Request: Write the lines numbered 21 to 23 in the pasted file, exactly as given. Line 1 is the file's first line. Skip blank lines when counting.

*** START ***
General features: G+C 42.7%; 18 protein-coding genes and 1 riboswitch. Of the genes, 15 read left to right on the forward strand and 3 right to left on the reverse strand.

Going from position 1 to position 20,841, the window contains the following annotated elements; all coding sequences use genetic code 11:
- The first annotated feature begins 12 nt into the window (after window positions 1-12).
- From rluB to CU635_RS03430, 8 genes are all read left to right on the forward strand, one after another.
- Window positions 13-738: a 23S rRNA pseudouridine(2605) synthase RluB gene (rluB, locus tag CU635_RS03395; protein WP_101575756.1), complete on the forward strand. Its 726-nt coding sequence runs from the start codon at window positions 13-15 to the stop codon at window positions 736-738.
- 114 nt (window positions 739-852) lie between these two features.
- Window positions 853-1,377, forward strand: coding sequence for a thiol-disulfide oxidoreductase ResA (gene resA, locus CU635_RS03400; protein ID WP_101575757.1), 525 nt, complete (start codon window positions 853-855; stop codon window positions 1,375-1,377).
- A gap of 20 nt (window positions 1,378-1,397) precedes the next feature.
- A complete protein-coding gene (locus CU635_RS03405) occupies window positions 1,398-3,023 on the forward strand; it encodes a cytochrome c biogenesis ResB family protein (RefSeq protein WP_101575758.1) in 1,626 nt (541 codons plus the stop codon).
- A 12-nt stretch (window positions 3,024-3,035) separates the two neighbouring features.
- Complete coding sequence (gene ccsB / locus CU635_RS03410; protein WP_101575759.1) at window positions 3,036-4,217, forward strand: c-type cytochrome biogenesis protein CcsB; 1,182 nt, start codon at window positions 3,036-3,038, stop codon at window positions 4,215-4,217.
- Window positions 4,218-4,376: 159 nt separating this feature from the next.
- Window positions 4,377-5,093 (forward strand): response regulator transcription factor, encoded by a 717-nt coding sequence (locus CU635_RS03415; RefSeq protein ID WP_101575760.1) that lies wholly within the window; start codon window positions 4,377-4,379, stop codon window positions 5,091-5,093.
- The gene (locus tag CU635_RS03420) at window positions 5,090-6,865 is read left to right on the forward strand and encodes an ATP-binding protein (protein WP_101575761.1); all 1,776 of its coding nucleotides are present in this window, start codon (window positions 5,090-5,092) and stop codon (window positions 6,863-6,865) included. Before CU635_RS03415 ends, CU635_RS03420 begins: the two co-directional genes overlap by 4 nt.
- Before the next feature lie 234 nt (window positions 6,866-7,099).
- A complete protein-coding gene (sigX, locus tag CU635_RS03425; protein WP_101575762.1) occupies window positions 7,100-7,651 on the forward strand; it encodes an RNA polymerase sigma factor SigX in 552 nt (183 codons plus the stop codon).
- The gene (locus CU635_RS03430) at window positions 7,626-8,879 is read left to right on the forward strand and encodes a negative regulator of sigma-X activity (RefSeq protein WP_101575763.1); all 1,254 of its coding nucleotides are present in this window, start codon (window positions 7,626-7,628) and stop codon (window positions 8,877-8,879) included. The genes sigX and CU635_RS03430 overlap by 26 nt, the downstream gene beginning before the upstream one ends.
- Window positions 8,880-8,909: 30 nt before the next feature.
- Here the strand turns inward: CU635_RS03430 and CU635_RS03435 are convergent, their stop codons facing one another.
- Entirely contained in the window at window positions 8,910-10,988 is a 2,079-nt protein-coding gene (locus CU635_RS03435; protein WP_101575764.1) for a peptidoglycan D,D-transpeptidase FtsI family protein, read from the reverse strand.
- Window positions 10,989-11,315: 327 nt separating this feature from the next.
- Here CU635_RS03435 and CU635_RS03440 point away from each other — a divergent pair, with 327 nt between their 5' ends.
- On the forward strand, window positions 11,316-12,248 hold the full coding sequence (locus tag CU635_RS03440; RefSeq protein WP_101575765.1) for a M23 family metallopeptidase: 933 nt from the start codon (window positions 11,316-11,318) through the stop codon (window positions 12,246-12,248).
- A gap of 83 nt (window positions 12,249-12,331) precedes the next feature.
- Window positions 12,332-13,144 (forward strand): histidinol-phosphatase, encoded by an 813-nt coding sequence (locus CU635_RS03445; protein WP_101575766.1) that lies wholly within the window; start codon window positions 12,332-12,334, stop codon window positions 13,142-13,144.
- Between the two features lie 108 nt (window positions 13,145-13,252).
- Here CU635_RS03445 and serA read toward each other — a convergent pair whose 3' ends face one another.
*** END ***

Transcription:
- Window positions 10,989-11,315: 327 nt separating this feature from the next.
- Here CU635_RS03435 and CU635_RS03440 point away from each other — a divergent pair, with 327 nt between their 5' ends.
- On the forward strand, window positions 11,316-12,248 hold the full coding sequence (locus tag CU635_RS03440; RefSeq protein WP_101575765.1) for a M23 family metallopeptidase: 933 nt from the start codon (window positions 11,316-11,318) through the stop codon (window positions 12,246-12,248).